The final days of your mother's life - were you with her when she died? How long was she in hospice treatment?
We left the clinic in late July - defeated. My mom was tired of the treatment, tired of diet, tired of everything. We went straight to Moroleon. She lived for about three weeks. Our plan was to pursue anything available. We even tried a shaman. At some point I transitioned from still having hope to hoping for the end. She was at home until the very end. I was with her most of the time, changing, feeding, comforting her. Her sister-in-laws bathed her. Every morning I looked up the signs of death and hoped more would manifest quickly.
What did you have to do to get back into the US?
A few days after she died, when I was in Mexico City with my father's family, I called my Resident Dean at school. I explained the situation and he relayed my story to a senator, a congressman, and Harvard's Office of Federal Relations in Washington. I got a lawyer to work on my case pro-bono through a friend back home, and they all got in touch. I wrote several letters explaining why I left the United States, provided evidence of kinship between my mom and I, and her death certificate and translation. The first application was rejected. The second was approved minutes after the AP published a story on me. I had to fly to the US Consulate in Tijuana to do an immigration interview and get a travel document.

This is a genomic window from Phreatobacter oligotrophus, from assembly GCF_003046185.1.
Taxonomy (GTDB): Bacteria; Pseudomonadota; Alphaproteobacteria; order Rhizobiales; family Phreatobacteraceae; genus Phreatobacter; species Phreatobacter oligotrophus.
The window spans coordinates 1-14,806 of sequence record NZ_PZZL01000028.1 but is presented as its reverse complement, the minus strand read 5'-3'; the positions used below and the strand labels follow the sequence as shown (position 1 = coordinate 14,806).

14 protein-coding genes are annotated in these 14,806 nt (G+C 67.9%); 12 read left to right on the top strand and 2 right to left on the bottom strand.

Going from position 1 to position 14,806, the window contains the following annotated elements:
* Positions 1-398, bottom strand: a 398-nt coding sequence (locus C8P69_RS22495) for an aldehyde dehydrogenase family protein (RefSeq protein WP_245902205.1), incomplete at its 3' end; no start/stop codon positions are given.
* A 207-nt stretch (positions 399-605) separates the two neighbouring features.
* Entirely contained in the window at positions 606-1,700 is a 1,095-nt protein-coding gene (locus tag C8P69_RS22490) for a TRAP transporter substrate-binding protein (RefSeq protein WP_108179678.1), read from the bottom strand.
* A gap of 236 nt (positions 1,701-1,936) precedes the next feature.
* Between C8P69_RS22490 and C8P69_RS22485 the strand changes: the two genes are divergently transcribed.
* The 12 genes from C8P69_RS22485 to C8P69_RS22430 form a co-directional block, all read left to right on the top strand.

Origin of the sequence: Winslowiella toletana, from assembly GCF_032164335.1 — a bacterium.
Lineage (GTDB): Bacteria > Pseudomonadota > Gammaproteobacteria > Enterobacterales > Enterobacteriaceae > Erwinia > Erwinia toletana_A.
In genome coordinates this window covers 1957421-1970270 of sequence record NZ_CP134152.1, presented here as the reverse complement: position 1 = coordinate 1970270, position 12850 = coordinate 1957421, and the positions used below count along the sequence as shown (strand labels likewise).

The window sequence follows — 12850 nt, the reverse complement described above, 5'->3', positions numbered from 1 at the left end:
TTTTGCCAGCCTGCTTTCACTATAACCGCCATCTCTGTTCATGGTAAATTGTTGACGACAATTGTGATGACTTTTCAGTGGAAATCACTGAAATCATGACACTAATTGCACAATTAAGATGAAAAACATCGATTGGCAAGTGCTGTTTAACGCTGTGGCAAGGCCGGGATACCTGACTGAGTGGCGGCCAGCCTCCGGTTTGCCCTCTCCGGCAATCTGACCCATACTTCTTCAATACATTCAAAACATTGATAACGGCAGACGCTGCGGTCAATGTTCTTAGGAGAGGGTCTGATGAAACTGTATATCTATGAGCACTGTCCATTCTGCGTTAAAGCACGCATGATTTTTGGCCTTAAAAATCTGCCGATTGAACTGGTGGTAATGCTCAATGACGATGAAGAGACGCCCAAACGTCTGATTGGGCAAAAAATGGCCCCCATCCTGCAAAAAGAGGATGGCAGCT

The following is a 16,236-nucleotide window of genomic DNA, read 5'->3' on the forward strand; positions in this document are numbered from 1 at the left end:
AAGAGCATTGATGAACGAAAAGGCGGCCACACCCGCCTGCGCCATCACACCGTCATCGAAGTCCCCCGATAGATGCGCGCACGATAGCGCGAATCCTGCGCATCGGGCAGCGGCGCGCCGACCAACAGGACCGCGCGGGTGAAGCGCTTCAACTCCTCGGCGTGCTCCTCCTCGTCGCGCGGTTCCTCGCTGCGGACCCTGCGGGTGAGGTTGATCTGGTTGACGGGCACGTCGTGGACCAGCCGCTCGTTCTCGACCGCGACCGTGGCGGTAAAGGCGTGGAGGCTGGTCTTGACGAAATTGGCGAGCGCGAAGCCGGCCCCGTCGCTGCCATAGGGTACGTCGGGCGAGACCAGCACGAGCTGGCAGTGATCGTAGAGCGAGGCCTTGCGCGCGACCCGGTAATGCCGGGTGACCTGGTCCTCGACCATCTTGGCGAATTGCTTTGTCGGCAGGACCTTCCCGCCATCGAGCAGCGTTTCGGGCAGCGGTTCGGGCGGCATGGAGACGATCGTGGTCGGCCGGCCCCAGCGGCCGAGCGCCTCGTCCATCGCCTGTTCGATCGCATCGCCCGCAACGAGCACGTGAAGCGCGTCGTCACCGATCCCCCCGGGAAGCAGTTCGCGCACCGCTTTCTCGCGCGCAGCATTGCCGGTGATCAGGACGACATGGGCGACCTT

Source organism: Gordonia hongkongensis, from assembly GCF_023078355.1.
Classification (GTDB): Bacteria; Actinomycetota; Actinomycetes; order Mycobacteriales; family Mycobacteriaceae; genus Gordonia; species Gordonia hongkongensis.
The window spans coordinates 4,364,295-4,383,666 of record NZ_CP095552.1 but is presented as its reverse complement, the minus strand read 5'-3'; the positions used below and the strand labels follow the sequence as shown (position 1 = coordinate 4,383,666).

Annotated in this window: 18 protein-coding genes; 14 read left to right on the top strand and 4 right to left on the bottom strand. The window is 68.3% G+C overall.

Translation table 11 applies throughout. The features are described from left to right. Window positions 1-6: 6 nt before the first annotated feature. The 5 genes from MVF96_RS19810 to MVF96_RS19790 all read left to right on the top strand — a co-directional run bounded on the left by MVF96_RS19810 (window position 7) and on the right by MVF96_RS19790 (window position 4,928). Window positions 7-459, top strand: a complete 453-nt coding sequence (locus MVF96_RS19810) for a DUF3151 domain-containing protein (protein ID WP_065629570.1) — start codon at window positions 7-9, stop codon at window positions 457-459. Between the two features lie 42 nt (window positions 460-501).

How did you feel about being at the center of an international news story?
Amazing. Amidst my crumbling world, it felt good to be cared about, even if the compassion was sometimes feigned. I saw the media as a tool for me to get back, to make my film more interesting. It was fascinating reading people's (sometimes scathing) opinions about me and my story.
Looking back now, what are your feelings about the whole ordeal?
I used to feel like this ordeal had broken me and my family. Now I know it was a rebirth.